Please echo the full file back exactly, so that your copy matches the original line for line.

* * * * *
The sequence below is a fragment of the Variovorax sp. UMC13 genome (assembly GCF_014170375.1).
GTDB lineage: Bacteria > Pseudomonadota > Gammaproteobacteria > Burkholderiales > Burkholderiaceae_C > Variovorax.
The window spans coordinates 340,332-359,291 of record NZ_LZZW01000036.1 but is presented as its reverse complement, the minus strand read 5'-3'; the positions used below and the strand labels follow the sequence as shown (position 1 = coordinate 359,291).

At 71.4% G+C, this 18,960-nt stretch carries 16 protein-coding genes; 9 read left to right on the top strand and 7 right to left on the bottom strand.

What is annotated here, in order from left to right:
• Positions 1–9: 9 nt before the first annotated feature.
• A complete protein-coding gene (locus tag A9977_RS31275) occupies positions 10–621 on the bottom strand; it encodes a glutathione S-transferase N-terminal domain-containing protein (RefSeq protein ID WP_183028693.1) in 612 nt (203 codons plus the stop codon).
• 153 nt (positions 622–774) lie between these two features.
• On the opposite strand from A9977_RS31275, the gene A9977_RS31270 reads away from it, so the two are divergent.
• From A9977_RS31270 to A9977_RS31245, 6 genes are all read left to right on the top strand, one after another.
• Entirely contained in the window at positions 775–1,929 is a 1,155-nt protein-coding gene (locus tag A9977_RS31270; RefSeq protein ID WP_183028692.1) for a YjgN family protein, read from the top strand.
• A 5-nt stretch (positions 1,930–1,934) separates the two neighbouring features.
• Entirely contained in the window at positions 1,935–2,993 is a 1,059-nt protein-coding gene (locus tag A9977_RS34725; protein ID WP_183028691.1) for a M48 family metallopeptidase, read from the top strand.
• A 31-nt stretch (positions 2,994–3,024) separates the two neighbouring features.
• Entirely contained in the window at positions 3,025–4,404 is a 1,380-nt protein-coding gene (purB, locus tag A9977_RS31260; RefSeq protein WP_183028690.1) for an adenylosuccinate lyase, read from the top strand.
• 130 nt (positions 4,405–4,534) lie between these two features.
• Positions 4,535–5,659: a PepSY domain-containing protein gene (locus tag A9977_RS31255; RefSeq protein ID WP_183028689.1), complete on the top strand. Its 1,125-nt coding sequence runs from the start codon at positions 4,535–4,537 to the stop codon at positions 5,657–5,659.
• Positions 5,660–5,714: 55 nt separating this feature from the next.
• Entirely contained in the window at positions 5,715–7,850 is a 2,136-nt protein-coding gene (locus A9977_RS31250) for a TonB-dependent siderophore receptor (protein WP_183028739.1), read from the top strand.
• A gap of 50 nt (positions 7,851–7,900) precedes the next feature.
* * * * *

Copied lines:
The sequence below is a fragment of the Variovorax sp. UMC13 genome (assembly GCF_014170375.1).
GTDB lineage: Bacteria > Pseudomonadota > Gammaproteobacteria > Burkholderiales > Burkholderiaceae_C > Variovorax.
The window spans coordinates 340,332-359,291 of record NZ_LZZW01000036.1 but is presented as its reverse complement, the minus strand read 5'-3'; the positions used below and the strand labels follow the sequence as shown (position 1 = coordinate 359,291).

At 71.4% G+C, this 18,960-nt stretch carries 16 protein-coding genes; 9 read left to right on the top strand and 7 right to left on the bottom strand.

What is annotated here, in order from left to right:
• Positions 1–9: 9 nt before the first annotated feature.
• A complete protein-coding gene (locus tag A9977_RS31275) occupies positions 10–621 on the bottom strand; it encodes a glutathione S-transferase N-terminal domain-containing protein (RefSeq protein ID WP_183028693.1) in 612 nt (203 codons plus the stop codon).
• 153 nt (positions 622–774) lie between these two features.
• On the opposite strand from A9977_RS31275, the gene A9977_RS31270 reads away from it, so the two are divergent.
• From A9977_RS31270 to A9977_RS31245, 6 genes are all read left to right on the top strand, one after another.
• Entirely contained in the window at positions 775–1,929 is a 1,155-nt protein-coding gene (locus tag A9977_RS31270; RefSeq protein ID WP_183028692.1) for a YjgN family protein, read from the top strand.
• A 5-nt stretch (positions 1,930–1,934) separates the two neighbouring features.
• Entirely contained in the window at positions 1,935–2,993 is a 1,059-nt protein-coding gene (locus tag A9977_RS34725; protein ID WP_183028691.1) for a M48 family metallopeptidase, read from the top strand.
• A 31-nt stretch (positions 2,994–3,024) separates the two neighbouring features.
• Entirely contained in the window at positions 3,025–4,404 is a 1,380-nt protein-coding gene (purB, locus tag A9977_RS31260; RefSeq protein WP_183028690.1) for an adenylosuccinate lyase, read from the top strand.
• 130 nt (positions 4,405–4,534) lie between these two features.
• Positions 4,535–5,659: a PepSY domain-containing protein gene (locus tag A9977_RS31255; RefSeq protein ID WP_183028689.1), complete on the top strand. Its 1,125-nt coding sequence runs from the start codon at positions 4,535–4,537 to the stop codon at positions 5,657–5,659.
• Positions 5,660–5,714: 55 nt separating this feature from the next.
• Entirely contained in the window at positions 5,715–7,850 is a 2,136-nt protein-coding gene (locus A9977_RS31250) for a TonB-dependent siderophore receptor (protein WP_183028739.1), read from the top strand.
• A gap of 50 nt (positions 7,851–7,900) precedes the next feature.